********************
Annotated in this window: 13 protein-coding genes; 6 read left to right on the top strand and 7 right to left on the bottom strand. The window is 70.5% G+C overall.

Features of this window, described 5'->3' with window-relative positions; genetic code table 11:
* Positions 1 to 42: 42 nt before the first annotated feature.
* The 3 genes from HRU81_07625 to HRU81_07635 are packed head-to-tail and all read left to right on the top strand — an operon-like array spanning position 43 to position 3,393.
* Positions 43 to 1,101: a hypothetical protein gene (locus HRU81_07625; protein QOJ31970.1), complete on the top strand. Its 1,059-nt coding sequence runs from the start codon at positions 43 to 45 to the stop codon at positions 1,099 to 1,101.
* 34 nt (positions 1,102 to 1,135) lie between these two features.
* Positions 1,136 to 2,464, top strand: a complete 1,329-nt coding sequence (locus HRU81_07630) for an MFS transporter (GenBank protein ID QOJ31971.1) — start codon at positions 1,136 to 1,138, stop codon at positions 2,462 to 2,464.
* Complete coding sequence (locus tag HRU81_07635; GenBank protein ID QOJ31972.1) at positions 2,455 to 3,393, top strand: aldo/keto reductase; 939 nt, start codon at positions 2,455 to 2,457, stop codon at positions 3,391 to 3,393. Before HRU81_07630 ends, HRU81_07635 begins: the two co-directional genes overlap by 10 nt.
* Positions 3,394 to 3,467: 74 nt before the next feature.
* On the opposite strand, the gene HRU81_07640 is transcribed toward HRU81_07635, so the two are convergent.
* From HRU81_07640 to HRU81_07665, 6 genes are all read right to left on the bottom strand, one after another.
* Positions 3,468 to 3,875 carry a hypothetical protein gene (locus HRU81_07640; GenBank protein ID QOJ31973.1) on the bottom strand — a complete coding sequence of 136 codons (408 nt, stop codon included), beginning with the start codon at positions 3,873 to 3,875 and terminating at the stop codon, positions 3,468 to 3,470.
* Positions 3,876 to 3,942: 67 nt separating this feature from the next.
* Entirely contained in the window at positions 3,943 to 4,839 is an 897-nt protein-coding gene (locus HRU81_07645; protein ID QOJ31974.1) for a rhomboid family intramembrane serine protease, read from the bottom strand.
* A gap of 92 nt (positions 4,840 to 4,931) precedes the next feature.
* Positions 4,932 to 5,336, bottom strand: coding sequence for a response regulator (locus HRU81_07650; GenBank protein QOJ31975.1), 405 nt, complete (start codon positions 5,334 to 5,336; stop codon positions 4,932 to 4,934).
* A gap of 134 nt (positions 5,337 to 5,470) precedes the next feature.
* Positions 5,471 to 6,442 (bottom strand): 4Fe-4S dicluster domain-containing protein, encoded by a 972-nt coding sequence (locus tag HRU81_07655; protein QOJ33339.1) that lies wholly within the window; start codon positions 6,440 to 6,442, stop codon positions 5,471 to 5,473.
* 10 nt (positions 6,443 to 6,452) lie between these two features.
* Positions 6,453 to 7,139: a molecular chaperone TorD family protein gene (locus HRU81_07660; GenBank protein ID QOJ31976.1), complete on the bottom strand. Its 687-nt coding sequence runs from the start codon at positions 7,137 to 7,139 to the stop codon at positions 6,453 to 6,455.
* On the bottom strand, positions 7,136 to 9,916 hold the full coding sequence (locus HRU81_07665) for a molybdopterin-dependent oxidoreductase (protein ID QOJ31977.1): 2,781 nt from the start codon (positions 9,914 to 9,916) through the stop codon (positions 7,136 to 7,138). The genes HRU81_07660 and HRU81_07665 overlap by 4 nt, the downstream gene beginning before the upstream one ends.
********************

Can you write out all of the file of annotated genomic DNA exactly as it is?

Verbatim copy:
Annotated in this window: 13 protein-coding genes; 6 read left to right on the top strand and 7 right to left on the bottom strand. The window is 70.5% G+C overall.

Features of this window, described 5'->3' with window-relative positions; genetic code table 11:
* Positions 1 to 42: 42 nt before the first annotated feature.
* The 3 genes from HRU81_07625 to HRU81_07635 are packed head-to-tail and all read left to right on the top strand — an operon-like array spanning position 43 to position 3,393.
* Positions 43 to 1,101: a hypothetical protein gene (locus HRU81_07625; protein QOJ31970.1), complete on the top strand. Its 1,059-nt coding sequence runs from the start codon at positions 43 to 45 to the stop codon at positions 1,099 to 1,101.
* 34 nt (positions 1,102 to 1,135) lie between these two features.
* Positions 1,136 to 2,464, top strand: a complete 1,329-nt coding sequence (locus HRU81_07630) for an MFS transporter (GenBank protein ID QOJ31971.1) — start codon at positions 1,136 to 1,138, stop codon at positions 2,462 to 2,464.
* Complete coding sequence (locus tag HRU81_07635; GenBank protein ID QOJ31972.1) at positions 2,455 to 3,393, top strand: aldo/keto reductase; 939 nt, start codon at positions 2,455 to 2,457, stop codon at positions 3,391 to 3,393. Before HRU81_07630 ends, HRU81_07635 begins: the two co-directional genes overlap by 10 nt.
* Positions 3,394 to 3,467: 74 nt before the next feature.
* On the opposite strand, the gene HRU81_07640 is transcribed toward HRU81_07635, so the two are convergent.
* From HRU81_07640 to HRU81_07665, 6 genes are all read right to left on the bottom strand, one after another.
* Positions 3,468 to 3,875 carry a hypothetical protein gene (locus HRU81_07640; GenBank protein ID QOJ31973.1) on the bottom strand — a complete coding sequence of 136 codons (408 nt, stop codon included), beginning with the start codon at positions 3,873 to 3,875 and terminating at the stop codon, positions 3,468 to 3,470.
* Positions 3,876 to 3,942: 67 nt separating this feature from the next.
* Entirely contained in the window at positions 3,943 to 4,839 is an 897-nt protein-coding gene (locus HRU81_07645; protein ID QOJ31974.1) for a rhomboid family intramembrane serine protease, read from the bottom strand.
* A gap of 92 nt (positions 4,840 to 4,931) precedes the next feature.
* Positions 4,932 to 5,336, bottom strand: coding sequence for a response regulator (locus HRU81_07650; GenBank protein QOJ31975.1), 405 nt, complete (start codon positions 5,334 to 5,336; stop codon positions 4,932 to 4,934).
* A gap of 134 nt (positions 5,337 to 5,470) precedes the next feature.
* Positions 5,471 to 6,442 (bottom strand): 4Fe-4S dicluster domain-containing protein, encoded by a 972-nt coding sequence (locus tag HRU81_07655; protein QOJ33339.1) that lies wholly within the window; start codon positions 6,440 to 6,442, stop codon positions 5,471 to 5,473.
* 10 nt (positions 6,443 to 6,452) lie between these two features.
* Positions 6,453 to 7,139: a molecular chaperone TorD family protein gene (locus HRU81_07660; GenBank protein ID QOJ31976.1), complete on the bottom strand. Its 687-nt coding sequence runs from the start codon at positions 7,137 to 7,139 to the stop codon at positions 6,453 to 6,455.
* On the bottom strand, positions 7,136 to 9,916 hold the full coding sequence (locus HRU81_07665) for a molybdopterin-dependent oxidoreductase (protein ID QOJ31977.1): 2,781 nt from the start codon (positions 9,914 to 9,916) through the stop codon (positions 7,136 to 7,138). The genes HRU81_07660 and HRU81_07665 overlap by 4 nt, the downstream gene beginning before the upstream one ends.